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Black & White Photography Tips

written by: Amber Neely•edited by: Rhonda Callow•updated: 4/21/2012

Trying to become an expert at black & white photography? Tips within this article include the importance of low contrast days, why repetition is surprisingly interesting, and how you can use a fan and a sheet to learn how to capture movement within your photographs.

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    Wild Horses If you're a novice, it may seem like there is nothing easy about black and white photography. Tips and tricks contained within this article will help you snap pictures in no time, teaching you why texture becomes an important element, how a sheet can help you learn about shadow composition, and the reason that clouds can be your new best friend!

    Image Credit: c@rljones

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    Lower that ISO!

    Lower the ISO to the lowest setting possible for your standard black and white photography. Why? Noise (aka that graininess that comes with higher ISO shots) is much more noticeable in a black and white photograph. Besides, it's always easier to add noise later to a photograph in Photoshop if you really want it! Still not clear about ISO? Check out What Does ISO Stand For? for more tips and tricks!

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    Mind Your Composition

    The lines of this photo draw your eyes deep into the image Color plays such a huge role in composition that removing it completely will likely mean that you'll have to retrain your eye to see what makes a picture interesting. Look for interesting lines, shapes, and textures as well as contrasts in tone to help you figure out how to frame your shot. And above all, pay special mind to both highlights and shadows which will become the front and center of your black and white photographs.

    Image by: PhilPankov.com

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    Embrace the Gloomy Day

    Photographers who shoot in color often complain that lower contrast situations - such as a dark or overcast day - ruin the vibrancy of their photographs. Fortunately for you, budding black and white photographer, these are the days that you should seek out the most! Not only does this help diffuse the light naturally and lead to a better color balance, it helps enhance the mood as well.

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    Repetition Makes Perfect!

    Repeating architecture An extension to minding your composition, it should be noted that showcasing repetitions or patterns in black and white photography is a great way to add interest into your photograph, as well as drawing the eye deeper into the photo! So be on the lookout for the next time that row of trees or streetlights manage to line up oh-so-perfectly!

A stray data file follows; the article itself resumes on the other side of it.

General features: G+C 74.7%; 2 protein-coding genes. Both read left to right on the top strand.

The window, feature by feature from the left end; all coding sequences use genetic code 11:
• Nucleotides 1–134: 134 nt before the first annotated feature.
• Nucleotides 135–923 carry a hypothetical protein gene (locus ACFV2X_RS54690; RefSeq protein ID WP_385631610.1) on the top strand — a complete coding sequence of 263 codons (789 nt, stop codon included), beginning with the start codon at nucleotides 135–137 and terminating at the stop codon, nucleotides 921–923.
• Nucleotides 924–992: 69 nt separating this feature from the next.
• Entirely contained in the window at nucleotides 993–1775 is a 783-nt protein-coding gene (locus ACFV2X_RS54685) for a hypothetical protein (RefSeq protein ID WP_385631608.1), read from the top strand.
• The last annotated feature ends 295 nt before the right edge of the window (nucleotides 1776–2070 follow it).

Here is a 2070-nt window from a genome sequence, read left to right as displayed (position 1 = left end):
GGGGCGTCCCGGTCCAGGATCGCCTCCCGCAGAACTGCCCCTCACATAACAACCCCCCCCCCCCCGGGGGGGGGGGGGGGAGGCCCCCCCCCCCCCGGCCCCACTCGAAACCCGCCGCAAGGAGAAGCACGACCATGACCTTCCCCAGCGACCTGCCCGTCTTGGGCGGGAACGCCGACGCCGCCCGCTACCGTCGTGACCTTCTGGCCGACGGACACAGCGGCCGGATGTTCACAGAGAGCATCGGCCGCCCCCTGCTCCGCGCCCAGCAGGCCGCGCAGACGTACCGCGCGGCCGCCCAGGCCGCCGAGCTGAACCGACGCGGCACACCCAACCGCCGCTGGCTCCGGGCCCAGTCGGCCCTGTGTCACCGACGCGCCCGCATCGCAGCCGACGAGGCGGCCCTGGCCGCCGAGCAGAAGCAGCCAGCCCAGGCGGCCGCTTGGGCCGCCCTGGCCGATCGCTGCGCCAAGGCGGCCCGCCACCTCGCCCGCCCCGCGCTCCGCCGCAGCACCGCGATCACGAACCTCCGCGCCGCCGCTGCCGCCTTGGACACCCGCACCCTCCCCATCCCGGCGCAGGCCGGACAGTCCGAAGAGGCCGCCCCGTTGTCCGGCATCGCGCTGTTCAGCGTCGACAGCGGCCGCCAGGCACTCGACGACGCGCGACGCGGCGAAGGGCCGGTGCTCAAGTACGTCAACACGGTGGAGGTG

Image Credit: *squeezy*

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    Mind that Flash

    If you absolutely must use flash, try diffusing it. Sure, you could use a built in diffuser or buy one if your camera isn't already equipped with one, but keep in mind that there are other methods of doing this, such as bouncing the flash off of the ceiling! Here's an article that can tell you all about flash diffusers!

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    Capture Movement

    Moving clouds make for an interesting effect and shadow play While this obviously isn't required, capturing movement is another great way to draw the eye into your photo. Rolling clouds, blowing wind, flowing fabric, and moving water are all interesting moving elements that translate fantastic to black & white photography. Tips? Practice by setting up a fan, a few lamps, and hanging a sheet or a loose piece of fabric so it blows in the breeze. Use this to train yourself to capture movement, paying special mind to both shadows and highlights as well as positioning. This simple experiment will also help train you to become more comfortable with your camera's exposure settings.

    Image by: .-^oaks^-.

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    Take your Pictures RAW

    If you have the option of shooting in RAW format instead of JPG, you've got the ability to do some pretty spectacular things in post-production. RAW format often allows you to preview your images in black and white while you're learning to ignore color, but still saves all the color information in case you're not entirely sold on the shot being in black and white.